Time (2020)

“Fox Rich fights for the release of her husband, Rob, who is serving a 60-year sentence in prison.” – IMBD

Time (2020)

It felt like an important, if difficult and emotional, day to watch Time. Let me clarify…

Given Brandon Bernard’s state-sanctioned murder not 24 hours ago and given the federal government’s unprecedented bloodlust to continue with four others during the presidential transition, I knew watching Time would be particularly tough. Yet is also seemed like a critical time to do it. To continue, or in some cases, begin, the expansion of our social awareness. To expand our awareness of the inherent, deep, intentional, and utterly devastating flaws of our country’s justice system and how people of color, as well as low-income citizens, are disproportionately affected by these flaws.

When I started watching the film, I had to double check that it was, in fact, a documentary. The film is presented in striking black and white, often in slow, sweeping shots overlaid with spiritual and poetic commentary by its subjects. As we, the audience, delve into the story of the Richardson family, we come to understand the artistic choices of the film.

High school sweethearts, Rob and “Fox” Richardson, had started a young family and found themselves in dire financial straits. Out of desperation, the two attempted to rob a bank; however, both were apprehended. Fox was sentenced to 3.5 years, while Rob was sentenced to 60 years without the possibility of parole. 60 YEARS. Over the past two decades, not only has Fox stayed married to Rob, but she has worked tirelessly to help get Rob granted clemency. Oh yeah, all of this in addition to raising SIX BOYS. Oh and the sons featured in the film are unbelievable young men who are smart, talented, hardworking, and who credit both of their parents, despite their circumstances, with turning them into the individuals they are.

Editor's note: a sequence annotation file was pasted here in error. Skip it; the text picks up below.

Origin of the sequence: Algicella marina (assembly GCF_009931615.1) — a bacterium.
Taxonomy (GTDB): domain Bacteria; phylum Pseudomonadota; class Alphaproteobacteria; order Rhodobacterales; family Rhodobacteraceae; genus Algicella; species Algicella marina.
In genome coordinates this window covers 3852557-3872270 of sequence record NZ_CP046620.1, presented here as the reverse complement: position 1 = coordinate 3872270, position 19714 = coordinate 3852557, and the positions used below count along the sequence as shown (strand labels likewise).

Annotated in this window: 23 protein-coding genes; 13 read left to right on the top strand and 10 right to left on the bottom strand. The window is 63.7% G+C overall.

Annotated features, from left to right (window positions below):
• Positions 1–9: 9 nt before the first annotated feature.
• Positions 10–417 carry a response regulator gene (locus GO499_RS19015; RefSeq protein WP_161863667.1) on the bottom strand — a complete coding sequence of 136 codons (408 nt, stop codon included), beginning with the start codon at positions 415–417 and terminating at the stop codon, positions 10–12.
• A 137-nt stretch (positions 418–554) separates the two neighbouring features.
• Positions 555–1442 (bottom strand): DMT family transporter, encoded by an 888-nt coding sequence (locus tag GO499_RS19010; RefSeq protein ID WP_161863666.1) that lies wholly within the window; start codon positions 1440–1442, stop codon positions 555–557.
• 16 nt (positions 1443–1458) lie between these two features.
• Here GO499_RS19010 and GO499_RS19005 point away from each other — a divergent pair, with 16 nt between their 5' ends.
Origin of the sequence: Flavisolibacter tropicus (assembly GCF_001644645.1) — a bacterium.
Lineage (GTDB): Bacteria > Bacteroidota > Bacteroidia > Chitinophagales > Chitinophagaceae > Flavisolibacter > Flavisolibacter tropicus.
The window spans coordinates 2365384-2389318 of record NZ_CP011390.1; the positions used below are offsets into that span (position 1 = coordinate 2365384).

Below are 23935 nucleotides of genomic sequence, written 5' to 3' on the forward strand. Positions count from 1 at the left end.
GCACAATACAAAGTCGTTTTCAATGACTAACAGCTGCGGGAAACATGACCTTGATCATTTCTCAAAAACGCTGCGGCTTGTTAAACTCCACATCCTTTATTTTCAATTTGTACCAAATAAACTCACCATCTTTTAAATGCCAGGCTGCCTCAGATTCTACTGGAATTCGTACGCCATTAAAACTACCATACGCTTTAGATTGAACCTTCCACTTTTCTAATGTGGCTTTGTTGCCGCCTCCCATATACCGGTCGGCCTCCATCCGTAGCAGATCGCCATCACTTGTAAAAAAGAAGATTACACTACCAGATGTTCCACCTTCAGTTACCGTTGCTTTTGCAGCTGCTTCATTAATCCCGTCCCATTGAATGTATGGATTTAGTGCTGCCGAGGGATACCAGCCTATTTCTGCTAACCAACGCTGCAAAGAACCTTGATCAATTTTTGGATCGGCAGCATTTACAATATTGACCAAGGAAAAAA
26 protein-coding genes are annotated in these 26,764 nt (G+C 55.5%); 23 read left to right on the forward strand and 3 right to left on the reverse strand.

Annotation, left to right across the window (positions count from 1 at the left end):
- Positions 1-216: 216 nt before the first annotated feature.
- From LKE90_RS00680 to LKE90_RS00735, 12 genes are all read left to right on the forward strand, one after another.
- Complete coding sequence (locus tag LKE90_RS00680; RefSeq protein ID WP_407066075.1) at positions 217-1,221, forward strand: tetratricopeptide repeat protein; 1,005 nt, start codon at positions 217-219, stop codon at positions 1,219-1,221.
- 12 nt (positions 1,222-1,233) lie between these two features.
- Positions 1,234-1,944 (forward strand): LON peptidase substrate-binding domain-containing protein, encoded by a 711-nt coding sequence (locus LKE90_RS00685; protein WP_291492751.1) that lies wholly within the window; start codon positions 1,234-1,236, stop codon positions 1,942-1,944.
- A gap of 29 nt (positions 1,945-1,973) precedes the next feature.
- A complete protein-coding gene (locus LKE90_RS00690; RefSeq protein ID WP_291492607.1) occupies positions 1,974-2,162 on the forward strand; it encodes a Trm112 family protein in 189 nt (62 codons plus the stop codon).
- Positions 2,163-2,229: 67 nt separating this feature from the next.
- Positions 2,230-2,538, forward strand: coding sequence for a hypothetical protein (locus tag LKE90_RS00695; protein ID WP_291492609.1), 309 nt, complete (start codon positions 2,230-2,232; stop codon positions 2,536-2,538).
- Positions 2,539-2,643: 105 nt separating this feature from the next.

In addition to the striking visuals, the film also features dozens of clips of home-made videos of the boys growing up. Upon her release, Fox filmed hundreds of hours of these clips in the hope that Rob would one day be able to watch the moments he missed while incarcerated. The clips and the additional visuals allow the audience to view this family as the stars of this drama. In essence, when we hear about the flaws in our criminal justice system and about the exorbitantly high numbers affected, we tend to become numb and pessimistic about ever changing the system. However, this film reminds us that each of those numbers represents an individual, an individual who has a story, a family, and who is missing precious time that can never be regained.

I highly recommend watching this film, as difficult as it may be. It will make you disgusted with the callous, capitalistic and somehow simultaneously lazy nature of the prison industrial complex. It will make you mourn for the generations of men and women we are needlessly losing to it. But it will also give you faith in the power of hope and love. And that’s just what we need this year.

Rating: 8 out of 10 Claire Bears


If you like this movie, you should also see: 13th, The Farm: Angola, USA, The House I Live In, Louis Theroux: Behind Bars, Serving Life

Streaming: Amazon Prime

With: This film follows the Richardson family and, specifically, family matriarch, Fox.

Directed By: Garrett Bradley

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